• Italian is the third-most spoken language in Europe, used by more than seventy million speakers worldwide!
  • Italian is a phonetic language: what you see is how you say it; what you hear is how you write it.
    • No silent letters and no vowel combinations
    • Letters J, K, W, X, and Y only appear in words borrowed from other languages

This type of information may appear irrelevant to anyone wishing to learn only conversational Italian, but its significance becomes clear the deeper you delve into the language.

Understanding language specifics can help you learn to speak Italian much faster.

However, the fundamental purpose of dissecting the Italian language and understanding it to that degree is to solidify your buy-in: your commitment to total comprehension of the country, the culture, the people, and to the learning experience.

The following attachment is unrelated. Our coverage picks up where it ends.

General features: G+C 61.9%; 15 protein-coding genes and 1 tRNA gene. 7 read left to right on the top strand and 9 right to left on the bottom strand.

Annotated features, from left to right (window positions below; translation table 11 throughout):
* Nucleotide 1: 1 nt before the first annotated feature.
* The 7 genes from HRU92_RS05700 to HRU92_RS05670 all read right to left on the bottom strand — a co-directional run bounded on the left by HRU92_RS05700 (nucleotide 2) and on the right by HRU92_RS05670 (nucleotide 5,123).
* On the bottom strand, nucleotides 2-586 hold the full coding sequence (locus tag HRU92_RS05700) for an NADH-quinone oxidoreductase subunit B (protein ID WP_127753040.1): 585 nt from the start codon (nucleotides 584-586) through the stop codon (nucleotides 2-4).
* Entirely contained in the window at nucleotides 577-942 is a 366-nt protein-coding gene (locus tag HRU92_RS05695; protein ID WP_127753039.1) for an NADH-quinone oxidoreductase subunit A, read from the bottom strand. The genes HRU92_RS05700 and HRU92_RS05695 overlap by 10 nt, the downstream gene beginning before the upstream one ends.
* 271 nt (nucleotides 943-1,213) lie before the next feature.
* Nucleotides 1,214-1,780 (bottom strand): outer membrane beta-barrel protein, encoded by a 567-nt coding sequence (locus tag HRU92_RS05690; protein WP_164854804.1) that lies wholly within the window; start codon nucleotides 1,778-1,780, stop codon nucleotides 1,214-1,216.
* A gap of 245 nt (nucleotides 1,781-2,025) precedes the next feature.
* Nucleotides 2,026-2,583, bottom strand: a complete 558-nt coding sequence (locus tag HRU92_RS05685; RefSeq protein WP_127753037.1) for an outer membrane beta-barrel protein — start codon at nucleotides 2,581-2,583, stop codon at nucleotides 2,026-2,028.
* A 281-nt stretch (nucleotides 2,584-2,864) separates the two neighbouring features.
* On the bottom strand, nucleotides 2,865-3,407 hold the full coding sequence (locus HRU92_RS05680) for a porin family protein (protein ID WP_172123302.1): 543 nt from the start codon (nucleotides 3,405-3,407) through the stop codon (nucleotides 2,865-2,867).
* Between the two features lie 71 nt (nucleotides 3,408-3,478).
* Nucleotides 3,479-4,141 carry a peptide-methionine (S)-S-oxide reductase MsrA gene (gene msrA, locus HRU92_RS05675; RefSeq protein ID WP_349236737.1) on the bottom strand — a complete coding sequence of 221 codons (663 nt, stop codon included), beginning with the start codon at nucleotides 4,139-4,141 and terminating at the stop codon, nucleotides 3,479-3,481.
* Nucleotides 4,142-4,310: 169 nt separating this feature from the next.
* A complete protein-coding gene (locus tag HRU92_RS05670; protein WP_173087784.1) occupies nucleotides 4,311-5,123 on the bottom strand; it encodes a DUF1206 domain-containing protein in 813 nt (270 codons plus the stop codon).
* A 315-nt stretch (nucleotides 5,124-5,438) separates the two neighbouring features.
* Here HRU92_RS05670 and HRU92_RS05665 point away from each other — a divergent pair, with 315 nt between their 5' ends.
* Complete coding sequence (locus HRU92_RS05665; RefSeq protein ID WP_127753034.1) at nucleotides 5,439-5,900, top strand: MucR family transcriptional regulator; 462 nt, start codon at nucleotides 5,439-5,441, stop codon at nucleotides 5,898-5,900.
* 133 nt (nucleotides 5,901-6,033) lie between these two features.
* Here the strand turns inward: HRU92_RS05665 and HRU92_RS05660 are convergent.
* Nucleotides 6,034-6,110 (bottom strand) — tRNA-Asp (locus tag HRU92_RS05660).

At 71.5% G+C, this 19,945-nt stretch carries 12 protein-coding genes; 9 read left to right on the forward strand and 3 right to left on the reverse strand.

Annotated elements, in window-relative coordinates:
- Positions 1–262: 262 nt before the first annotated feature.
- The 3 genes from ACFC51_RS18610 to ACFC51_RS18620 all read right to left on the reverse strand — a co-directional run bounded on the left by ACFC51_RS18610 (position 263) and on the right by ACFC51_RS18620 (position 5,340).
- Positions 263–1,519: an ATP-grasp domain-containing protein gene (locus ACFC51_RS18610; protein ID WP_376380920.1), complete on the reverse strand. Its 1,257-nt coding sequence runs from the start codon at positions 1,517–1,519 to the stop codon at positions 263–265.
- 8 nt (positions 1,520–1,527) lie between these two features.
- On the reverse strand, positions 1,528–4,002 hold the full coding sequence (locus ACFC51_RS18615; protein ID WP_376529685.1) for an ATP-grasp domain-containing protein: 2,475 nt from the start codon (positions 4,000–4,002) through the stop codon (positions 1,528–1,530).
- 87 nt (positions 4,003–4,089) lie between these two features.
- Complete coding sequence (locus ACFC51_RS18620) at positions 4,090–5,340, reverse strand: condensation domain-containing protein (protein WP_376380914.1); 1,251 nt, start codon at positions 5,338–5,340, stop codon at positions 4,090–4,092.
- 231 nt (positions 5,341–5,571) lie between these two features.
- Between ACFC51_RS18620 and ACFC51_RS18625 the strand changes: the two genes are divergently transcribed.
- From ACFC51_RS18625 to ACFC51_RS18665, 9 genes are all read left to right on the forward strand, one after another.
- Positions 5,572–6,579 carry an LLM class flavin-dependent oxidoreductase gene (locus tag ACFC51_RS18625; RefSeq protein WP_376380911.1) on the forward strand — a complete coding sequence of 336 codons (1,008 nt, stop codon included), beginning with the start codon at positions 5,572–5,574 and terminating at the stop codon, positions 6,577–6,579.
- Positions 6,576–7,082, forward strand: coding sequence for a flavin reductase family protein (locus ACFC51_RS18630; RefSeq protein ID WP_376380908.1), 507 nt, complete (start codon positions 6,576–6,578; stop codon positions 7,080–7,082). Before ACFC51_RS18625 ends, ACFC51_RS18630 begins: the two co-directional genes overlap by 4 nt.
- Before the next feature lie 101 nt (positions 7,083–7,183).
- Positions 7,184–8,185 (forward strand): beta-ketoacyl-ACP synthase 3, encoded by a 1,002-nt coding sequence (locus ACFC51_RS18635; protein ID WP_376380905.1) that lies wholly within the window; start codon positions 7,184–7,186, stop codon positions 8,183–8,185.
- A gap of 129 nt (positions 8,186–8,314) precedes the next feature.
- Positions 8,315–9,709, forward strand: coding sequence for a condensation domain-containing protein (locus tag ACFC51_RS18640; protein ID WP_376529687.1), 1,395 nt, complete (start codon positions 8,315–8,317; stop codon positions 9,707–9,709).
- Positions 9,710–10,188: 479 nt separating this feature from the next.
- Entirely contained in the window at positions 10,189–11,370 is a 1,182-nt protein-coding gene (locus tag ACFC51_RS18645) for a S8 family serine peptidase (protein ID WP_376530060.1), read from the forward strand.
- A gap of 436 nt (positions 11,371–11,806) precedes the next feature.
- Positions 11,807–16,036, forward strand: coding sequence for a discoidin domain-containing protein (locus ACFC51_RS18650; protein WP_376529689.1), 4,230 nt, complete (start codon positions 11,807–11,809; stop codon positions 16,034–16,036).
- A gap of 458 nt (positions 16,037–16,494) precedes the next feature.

To Summarise

In order to make ready for Italian language learning, you must:

  1. Know your objectives and be able to clearly define them
  2. Determine your Italian learning level
  3. Review any Italian expressions or phrases you have already learned
  4. Delve into Italian culture, particularly as it relates to the written or spoken lingua di Italia

Imagine yourself, admitting your Italian teacher, possibly a native speaker and expatriate, into your home, with all of that Italian lesson preparation already done.

S/he will see your motivation and match it.

Before anyone can say avanti!, your language lessons are already successful!

Check out Superprof to find your ideal private tutor to help you master the Italian language: